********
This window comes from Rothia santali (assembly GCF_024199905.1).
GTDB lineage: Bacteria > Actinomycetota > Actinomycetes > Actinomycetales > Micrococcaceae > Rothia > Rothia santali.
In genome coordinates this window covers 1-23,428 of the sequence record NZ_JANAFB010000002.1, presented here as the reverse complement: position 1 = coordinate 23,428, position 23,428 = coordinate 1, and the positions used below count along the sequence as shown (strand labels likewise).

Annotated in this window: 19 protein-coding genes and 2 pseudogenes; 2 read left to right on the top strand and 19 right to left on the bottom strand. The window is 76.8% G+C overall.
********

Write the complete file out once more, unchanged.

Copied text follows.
This window comes from Rothia santali (assembly GCF_024199905.1).
GTDB lineage: Bacteria > Actinomycetota > Actinomycetes > Actinomycetales > Micrococcaceae > Rothia > Rothia santali.
In genome coordinates this window covers 1-23,428 of the sequence record NZ_JANAFB010000002.1, presented here as the reverse complement: position 1 = coordinate 23,428, position 23,428 = coordinate 1, and the positions used below count along the sequence as shown (strand labels likewise).

Annotated in this window: 19 protein-coding genes and 2 pseudogenes; 2 read left to right on the top strand and 19 right to left on the bottom strand. The window is 76.8% G+C overall.